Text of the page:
When the Man of Mockery appeared, who sprayed on Israel lying waters, he led them to wander in the trackless wasteland. He brought down the lofty heights of old, turned aside from paths of righteousness, and shifted the boundary marks that the forefathers had set up to mark their inheritance, so that the curses of His covenant took hold on them. Because of this they were handed over to the sword that avenges the breach of His covenant.

All the other verbs, except for “avenges” at the end are infinitive constructs (“avenges” is a participle), and all but two have lamed prefixes. That’s quite a few infinitive constructs acting as finite verbs. Martin said he found the same phenomenon in 1QS and in one other text, and if we add CD to the list, it only appears consistently in the “rule” or “manual” documents, and nowhere else. Here are a few lines from 1QS:

ל[‏  ]שים לחיו‏ [ספר סר]כ היחד לדרושל[‏  ]שים לחיו‏ [ספר סר]כ היחד לדרוש
‭‬אל ב[כול לב ובכול נפש‏ ]לעשות הטוב והישר לפניו כאשר
‭‬צוה ביד מושה וביד כול עבדיו הנביאים ולאהוב כול
‭‬אשר בחר ולשנוא את כול אשר מאס לרחוק מכול רע
‬ולדבוק בכול מעשי טוב ולעשות אמת וצדקה ומשפט
‭   צראב

Here is the Wise, Abegg, and Cook translation, with finite verbs italicized:

A text belonging to [the Instructor, who is to teach the Ho]ly Ones how to live according to the book of the Yahad’s Rule. He is to teach them to seek God with all their heart and with all their soul, to do that which is good and upright before Him, just as He commanded through Moses and all His servants the prophets. He is to teach them to love everything He chose and to hate everything He rejected, to distance themselves from all evil and to hold fast to all good deeds; to practice truth, justice, and righteousness in the land.

Everything else is an infinitive construct with a lamed prefix. Is this indicative of some developing use of the infinitive construct within legal material?

Robert Holmstedt on Reviewing Books on Their Own Terms

(HT Charles Halton) Robert Holmstedt has a thoughtful discussion up on Ancient Hebrew Grammar about reviewing books on their own terms. The objects of Robert’s critique are reviews by Korpel and Lim of his recent contribution on Ruth to the Baylor Handbook on the Hebrew Bible series. For those new to book reviews (like me), Robert provides the basic elements of a review, based on the model he was taught by his mentors (the first two are critical, and the third is optional but desirable):

  1. a fair summary of the contents,
  2. an evaluation of the book on its own terms (often with specific examples taken from the book),
  3. some connection to the field in which the book belongs, preferably using a feature that is either present (noted as done well or not so well) or absent (and thus needed) in the book itself.

In his post, Holmstedt takes issue with the fact that both reviewers level criticisms at the text which appear to neglect the stated purposes of the series. Lim criticizes Robert for not interacting with non-English scholarship, and Korpel criticizes him for not going deep enough into principles of Hebrew grammar. The purpose of the Baylor Handbook series, however, is not to provide a comprehensive commentary, but rather a handbook for the intermediate student of Biblical Hebrew. In light of that, Robert argues, Lim and Korpel rather miss the mark, and I have to agree. I read Holmstedt’s book as an intermediate student of Biblical Hebrew at Oxford and I thought it was incredibly helpful. Ruth is one of the most popular books to cover late in beginning Hebrew and in intermediate Hebrew, and I think this volume provides an incredibly valuable resource to that study. The writing is clear and concise, and the discussion engages the principles on what seemed to me to be just the right level. Whether or not I agreed with every reading (or the fundamental S-V order), I knew well the reasons for Robert’s readings. It seems book reviews are becoming increasingly scrutinized of late, and that’s not a bad thing. We should take special care to understand a book’s aims and goals before deciding if it has failed or succeeded. Too many reviews fail in this regard.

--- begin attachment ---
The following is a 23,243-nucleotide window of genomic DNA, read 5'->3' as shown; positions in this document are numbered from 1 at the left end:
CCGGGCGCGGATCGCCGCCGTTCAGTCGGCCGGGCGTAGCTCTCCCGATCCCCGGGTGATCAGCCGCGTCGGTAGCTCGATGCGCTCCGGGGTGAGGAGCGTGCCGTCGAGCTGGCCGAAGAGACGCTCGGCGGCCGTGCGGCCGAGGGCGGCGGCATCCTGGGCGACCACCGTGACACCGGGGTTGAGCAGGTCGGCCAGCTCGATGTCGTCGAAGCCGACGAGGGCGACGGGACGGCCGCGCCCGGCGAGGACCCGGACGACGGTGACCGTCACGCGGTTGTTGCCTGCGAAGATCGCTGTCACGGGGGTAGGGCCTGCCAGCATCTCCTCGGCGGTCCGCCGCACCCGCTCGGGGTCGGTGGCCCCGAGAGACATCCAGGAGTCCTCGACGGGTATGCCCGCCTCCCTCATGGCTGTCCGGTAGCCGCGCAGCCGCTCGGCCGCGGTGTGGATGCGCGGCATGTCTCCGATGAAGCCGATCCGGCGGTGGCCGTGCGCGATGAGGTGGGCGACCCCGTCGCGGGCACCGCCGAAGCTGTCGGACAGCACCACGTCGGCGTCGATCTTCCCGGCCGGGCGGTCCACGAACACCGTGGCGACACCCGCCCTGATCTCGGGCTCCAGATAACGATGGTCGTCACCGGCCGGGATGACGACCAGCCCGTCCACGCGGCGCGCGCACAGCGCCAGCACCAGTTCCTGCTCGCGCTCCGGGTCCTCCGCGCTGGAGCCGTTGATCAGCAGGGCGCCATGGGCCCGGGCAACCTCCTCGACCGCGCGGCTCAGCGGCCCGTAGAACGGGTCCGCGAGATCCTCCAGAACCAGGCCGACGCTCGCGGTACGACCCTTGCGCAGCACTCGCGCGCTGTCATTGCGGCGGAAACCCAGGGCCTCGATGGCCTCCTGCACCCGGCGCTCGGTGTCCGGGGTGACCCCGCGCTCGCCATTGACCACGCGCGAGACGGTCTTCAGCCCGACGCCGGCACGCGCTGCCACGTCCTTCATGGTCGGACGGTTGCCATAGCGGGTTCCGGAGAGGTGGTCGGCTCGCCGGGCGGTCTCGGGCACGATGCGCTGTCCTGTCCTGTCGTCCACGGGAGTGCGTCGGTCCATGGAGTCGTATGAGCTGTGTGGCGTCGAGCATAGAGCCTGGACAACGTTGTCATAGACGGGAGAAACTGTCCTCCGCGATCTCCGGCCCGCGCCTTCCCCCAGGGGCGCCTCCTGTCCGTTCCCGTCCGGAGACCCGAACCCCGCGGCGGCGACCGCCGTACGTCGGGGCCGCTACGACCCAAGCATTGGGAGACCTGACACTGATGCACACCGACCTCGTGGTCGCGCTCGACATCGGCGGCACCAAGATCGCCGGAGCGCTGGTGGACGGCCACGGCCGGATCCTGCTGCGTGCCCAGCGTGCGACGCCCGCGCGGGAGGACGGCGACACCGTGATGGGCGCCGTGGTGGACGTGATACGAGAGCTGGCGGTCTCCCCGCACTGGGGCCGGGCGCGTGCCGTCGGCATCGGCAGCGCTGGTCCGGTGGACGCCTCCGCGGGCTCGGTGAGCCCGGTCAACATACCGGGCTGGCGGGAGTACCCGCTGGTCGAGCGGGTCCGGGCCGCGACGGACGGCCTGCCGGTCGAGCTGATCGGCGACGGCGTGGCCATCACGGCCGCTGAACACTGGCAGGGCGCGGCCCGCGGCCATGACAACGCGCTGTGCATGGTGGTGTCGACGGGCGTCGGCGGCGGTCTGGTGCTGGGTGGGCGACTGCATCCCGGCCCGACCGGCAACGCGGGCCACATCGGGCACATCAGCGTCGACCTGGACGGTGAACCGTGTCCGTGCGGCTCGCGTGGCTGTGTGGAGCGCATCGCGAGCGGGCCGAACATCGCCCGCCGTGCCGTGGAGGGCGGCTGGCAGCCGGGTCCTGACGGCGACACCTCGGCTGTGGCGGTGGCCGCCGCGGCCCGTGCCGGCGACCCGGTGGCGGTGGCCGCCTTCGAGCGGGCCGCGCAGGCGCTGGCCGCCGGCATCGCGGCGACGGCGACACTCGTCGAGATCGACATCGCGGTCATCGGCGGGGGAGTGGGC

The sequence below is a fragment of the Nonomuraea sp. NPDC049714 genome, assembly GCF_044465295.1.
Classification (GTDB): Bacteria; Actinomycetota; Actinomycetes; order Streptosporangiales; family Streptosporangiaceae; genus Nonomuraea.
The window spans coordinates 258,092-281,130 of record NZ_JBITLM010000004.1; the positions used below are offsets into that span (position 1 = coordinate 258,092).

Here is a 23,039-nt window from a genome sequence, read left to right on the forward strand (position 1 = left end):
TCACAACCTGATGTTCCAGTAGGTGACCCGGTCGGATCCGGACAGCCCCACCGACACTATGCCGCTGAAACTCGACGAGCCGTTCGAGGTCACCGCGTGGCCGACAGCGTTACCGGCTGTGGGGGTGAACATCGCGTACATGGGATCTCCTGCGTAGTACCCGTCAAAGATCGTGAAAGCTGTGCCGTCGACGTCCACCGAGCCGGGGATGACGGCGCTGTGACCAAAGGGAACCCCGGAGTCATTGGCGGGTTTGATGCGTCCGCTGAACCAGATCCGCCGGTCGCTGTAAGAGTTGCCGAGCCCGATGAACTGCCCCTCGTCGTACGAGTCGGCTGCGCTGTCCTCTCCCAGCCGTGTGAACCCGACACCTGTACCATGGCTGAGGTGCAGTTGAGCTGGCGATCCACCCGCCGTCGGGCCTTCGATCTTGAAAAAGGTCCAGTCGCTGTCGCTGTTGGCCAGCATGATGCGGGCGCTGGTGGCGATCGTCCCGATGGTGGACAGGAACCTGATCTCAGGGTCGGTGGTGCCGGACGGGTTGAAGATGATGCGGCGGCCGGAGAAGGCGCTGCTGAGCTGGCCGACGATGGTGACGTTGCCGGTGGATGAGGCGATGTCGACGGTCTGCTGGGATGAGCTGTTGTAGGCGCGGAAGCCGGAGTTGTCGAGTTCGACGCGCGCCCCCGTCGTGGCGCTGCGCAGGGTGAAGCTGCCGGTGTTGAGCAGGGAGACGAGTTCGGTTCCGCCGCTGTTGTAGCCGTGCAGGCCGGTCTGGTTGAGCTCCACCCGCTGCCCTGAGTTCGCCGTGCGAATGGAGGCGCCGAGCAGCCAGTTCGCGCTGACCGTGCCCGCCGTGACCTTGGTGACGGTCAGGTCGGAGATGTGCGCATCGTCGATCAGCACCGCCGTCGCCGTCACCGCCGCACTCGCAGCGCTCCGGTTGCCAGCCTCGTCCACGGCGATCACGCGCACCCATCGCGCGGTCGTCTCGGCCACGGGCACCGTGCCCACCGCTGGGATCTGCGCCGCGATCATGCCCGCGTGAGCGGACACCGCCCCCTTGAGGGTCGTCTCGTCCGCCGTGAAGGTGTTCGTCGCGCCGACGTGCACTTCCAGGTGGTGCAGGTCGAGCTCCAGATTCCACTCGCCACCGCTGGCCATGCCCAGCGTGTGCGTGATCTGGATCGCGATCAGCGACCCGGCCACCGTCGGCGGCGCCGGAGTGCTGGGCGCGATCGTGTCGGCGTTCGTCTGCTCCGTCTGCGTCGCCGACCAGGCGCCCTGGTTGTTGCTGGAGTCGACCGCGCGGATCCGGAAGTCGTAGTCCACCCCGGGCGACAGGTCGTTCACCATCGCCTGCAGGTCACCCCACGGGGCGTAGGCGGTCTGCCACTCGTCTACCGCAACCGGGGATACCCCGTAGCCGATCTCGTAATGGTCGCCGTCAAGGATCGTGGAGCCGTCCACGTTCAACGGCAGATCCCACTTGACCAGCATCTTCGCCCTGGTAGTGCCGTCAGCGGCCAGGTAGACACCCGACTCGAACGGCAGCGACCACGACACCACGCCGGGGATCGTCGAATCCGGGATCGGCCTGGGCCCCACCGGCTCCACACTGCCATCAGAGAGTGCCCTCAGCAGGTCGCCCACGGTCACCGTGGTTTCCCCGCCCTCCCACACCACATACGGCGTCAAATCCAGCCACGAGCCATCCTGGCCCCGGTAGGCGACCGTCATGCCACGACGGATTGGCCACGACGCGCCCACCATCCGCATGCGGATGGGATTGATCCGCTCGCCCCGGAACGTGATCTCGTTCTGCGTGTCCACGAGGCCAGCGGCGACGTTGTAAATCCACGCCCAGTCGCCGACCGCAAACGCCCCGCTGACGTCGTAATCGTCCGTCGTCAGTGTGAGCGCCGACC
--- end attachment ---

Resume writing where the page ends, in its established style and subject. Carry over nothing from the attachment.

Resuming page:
Why is Elohim Plural?

‘Elohim (אלהים) is morphologically plural, but as everyone knows, it’s frequently used in reference to singular subjects (primarily the God of Israel). The Bible is not the only place this happens, though. The Akkadian word for “gods,” ilanu, frequently occured in reference to singular subjects in the Amarna Letters (almost always in correspondences written by Syro-Palestinians to Egyptians), in Akkadian texts from Ugarit, and at Taanach and Qatna. The Phoenician ‘lm is used the exact same way. This usage predates the appearance of this phenomenon in Biblical Hebrew and is no doubt at the root of it. The distribution of this kind of usage moves from the coast to the valleys and then to the highlands.

We know from patterns in the languages in which this phenomenon occurs that it most likely derives from the abstract plural. This is the expression of an abstraction through the plural form of the noun or adjective. We see this in Hebrew with ‘abot, “fatherhood,” the plural of ‘ab, “father,” and zequnim, “old age,” the plural of zaqen, “old,” among many others. Some of these terms were used in reference to an individual entity or object that exemplified the quality of the abstraction. For instance, in Dan 9:23 Gabriel tells Daniel that he is a hamudot, which, as an abstract plural, means “desirableness,” or “preciousness.” In this instance, the abstract should be concretized in reference to Daniel. He is not “desirableness,” but one who exemplifies that quality. He is highly esteemed. Joel Burnett suggests “concretized abstract plural” as a designation for this usage. The word ‘elohim still retains its other uses (the simple plural, etc.), but can be used to refer to singular subject. ‘Elohim, then, means “divinity,” or “deity.” The God of Israel exemplifies divinity.

For a more complete discussion, the best treatment is Joel Burnett, A Reassessment of Biblical Elohim (Atlanta, Ga.; Society of Biblical Literature, 2001), 7–24.